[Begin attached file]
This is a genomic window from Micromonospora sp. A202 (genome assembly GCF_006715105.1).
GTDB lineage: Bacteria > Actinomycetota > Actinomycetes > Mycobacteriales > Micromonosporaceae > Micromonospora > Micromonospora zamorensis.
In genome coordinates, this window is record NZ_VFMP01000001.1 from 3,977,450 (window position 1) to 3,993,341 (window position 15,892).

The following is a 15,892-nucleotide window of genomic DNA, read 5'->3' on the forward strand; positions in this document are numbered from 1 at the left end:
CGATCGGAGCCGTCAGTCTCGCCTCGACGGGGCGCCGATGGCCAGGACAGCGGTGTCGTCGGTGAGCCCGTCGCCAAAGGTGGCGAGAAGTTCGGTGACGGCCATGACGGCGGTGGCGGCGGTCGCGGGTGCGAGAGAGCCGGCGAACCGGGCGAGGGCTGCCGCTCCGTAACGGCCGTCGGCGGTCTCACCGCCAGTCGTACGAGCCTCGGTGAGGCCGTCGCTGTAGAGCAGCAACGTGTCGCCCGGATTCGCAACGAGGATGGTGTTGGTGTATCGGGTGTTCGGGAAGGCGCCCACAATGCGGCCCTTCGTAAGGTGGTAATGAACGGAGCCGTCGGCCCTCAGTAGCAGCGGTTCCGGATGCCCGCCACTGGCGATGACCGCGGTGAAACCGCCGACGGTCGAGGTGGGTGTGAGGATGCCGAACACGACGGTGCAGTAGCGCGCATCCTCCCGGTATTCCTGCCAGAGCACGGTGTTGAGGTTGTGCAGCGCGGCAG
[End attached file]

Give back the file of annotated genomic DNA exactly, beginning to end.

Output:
This is a genomic window from Micromonospora sp. A202 (genome assembly GCF_006715105.1).
GTDB lineage: Bacteria > Actinomycetota > Actinomycetes > Mycobacteriales > Micromonosporaceae > Micromonospora > Micromonospora zamorensis.
In genome coordinates, this window is record NZ_VFMP01000001.1 from 3,977,450 (window position 1) to 3,993,341 (window position 15,892).

The following is a 15,892-nucleotide window of genomic DNA, read 5'->3' on the forward strand; positions in this document are numbered from 1 at the left end:
CGATCGGAGCCGTCAGTCTCGCCTCGACGGGGCGCCGATGGCCAGGACAGCGGTGTCGTCGGTGAGCCCGTCGCCAAAGGTGGCGAGAAGTTCGGTGACGGCCATGACGGCGGTGGCGGCGGTCGCGGGTGCGAGAGAGCCGGCGAACCGGGCGAGGGCTGCCGCTCCGTAACGGCCGTCGGCGGTCTCACCGCCAGTCGTACGAGCCTCGGTGAGGCCGTCGCTGTAGAGCAGCAACGTGTCGCCCGGATTCGCAACGAGGATGGTGTTGGTGTATCGGGTGTTCGGGAAGGCGCCCACAATGCGGCCCTTCGTAAGGTGGTAATGAACGGAGCCGTCGGCCCTCAGTAGCAGCGGTTCCGGATGCCCGCCACTGGCGATGACCGCGGTGAAACCGCCGACGGTCGAGGTGGGTGTGAGGATGCCGAACACGACGGTGCAGTAGCGCGCATCCTCCCGGTATTCCTGCCAGAGCACGGTGTTGAGGTTGTGCAGCGCGGCAG